Experts have harped on proper hygiene and health seeking attitude as a way to prevent malaria. This is because the disease parasite breeds in dirty environments and to change the wrong perception of seeking medical care as last resort.

Assistant Head of Project Unit, Lagos State Ministry of Health, Dr. Tolu Ajomale, said more emphasis is laid on women in the fight against malaria because of the high risk implication on the mother and child during pregnancy.

To this end, he said the state is putting in place proper preventive and curative services to reduce the menace, which include availability of malaria drugs to all Lagosians and access to proper treatment.

He noted that a new policy had been adopted to ensure the patient is tested to confirm malaria before treatment, which is encouraged with introduction of the rapid diagnostic test kits.

Meanwhile, Youth Coordinator, Young Men’s Christian Association (YMCA), Adeniyi Akindayomi, said enlightening the public would reduce malaria scourge in the society.

Speaking at a sensitisation campaign against malaria held at Ago Egun community of Bariga, Lagos, he added that distribution of mosquito nets, rakes, brooms, hand gloves and safety boots is to instigate regular sanitation in the community and reduce mortality rate.

“When we came here, we discovered that the community needed more than mosquito net because proper hygiene is key. We can only have a mosquito free environment in a clean environment,” he added.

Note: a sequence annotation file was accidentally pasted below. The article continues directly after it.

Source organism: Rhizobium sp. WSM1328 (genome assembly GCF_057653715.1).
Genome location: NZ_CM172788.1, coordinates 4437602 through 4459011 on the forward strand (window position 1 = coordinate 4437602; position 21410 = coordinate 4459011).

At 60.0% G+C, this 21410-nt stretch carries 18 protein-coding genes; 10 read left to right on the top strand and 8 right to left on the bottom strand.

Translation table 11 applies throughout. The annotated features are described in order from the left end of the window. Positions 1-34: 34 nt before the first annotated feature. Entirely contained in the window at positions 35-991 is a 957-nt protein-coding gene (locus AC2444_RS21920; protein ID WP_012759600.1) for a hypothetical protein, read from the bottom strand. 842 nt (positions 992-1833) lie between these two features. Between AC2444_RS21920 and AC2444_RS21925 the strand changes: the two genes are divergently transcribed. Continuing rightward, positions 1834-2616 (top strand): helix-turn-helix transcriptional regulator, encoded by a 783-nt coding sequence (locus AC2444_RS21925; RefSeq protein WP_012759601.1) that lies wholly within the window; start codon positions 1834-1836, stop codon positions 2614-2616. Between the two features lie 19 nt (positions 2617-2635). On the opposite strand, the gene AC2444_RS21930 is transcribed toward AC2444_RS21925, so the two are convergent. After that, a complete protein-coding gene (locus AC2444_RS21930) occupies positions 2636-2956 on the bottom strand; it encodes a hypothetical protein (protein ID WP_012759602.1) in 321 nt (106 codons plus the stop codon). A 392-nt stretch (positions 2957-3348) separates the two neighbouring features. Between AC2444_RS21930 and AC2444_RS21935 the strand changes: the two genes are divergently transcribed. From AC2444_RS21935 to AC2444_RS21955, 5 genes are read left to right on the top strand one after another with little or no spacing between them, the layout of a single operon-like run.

Stressing that prevention is germane to reducing the spread of malaria; he said environmental issue remains a huge challenge to people who reside in riverine areas because such communities are usually neglected by the government due to poverty and low literacy level.

Meanwhile, Ajomole, who stressed that health care, is not just about prevention of disease but providing information needed because people with right knowledge live well, said, the state is also sensitising people to adopt proper hygiene by not dumping refuse in waterways.

“The global aim is to eradicate malaria in Africa, so Nigeria is also in the forefront to tackle the parasite. WHO has recommended Artemisinin-Based Combination Therapies (ACTs) for the treatment of uncomplicated malaria caused by the P. falciparum parasite.

“By combining two active ingredients with different mechanisms of action, ACTs are the most effective antimalarial medicines available today. The choice of ACTs should be based on the results of therapeutic efficacy studies against local strains of P. falciparum malaria,” he added.

Head, Lead Nurse Africa, Collins Ogbulu, noted that many rural communities lack basic amenities such as quality and affordable healthcare, portable water, good drainage system, proper disposal of waste and refuge.

Lack of these social amenities, he said, shows that there is a problem in the system and charged stakeholders to partnership for sustainable solution.

He added that there are no sufficient nurses at the primary level where the disease is prevalent, hence, the need for motivation and urgent intervention to curbing malaria in rural areas.

Ogbolu advised Nigerians to embrace health seeking behaviour, rather than seeing health workers as last resort as self-medication leads to inaccurate diagnosis and complication for the patients.

“Government should take and implement transformational actions by adopting policies that takes the rural communities into consideration and put an end to distribution and selling of fake drugs. More so, more medical professional should be posted to the grassroots to ensure equal access to health facilities,” he added.x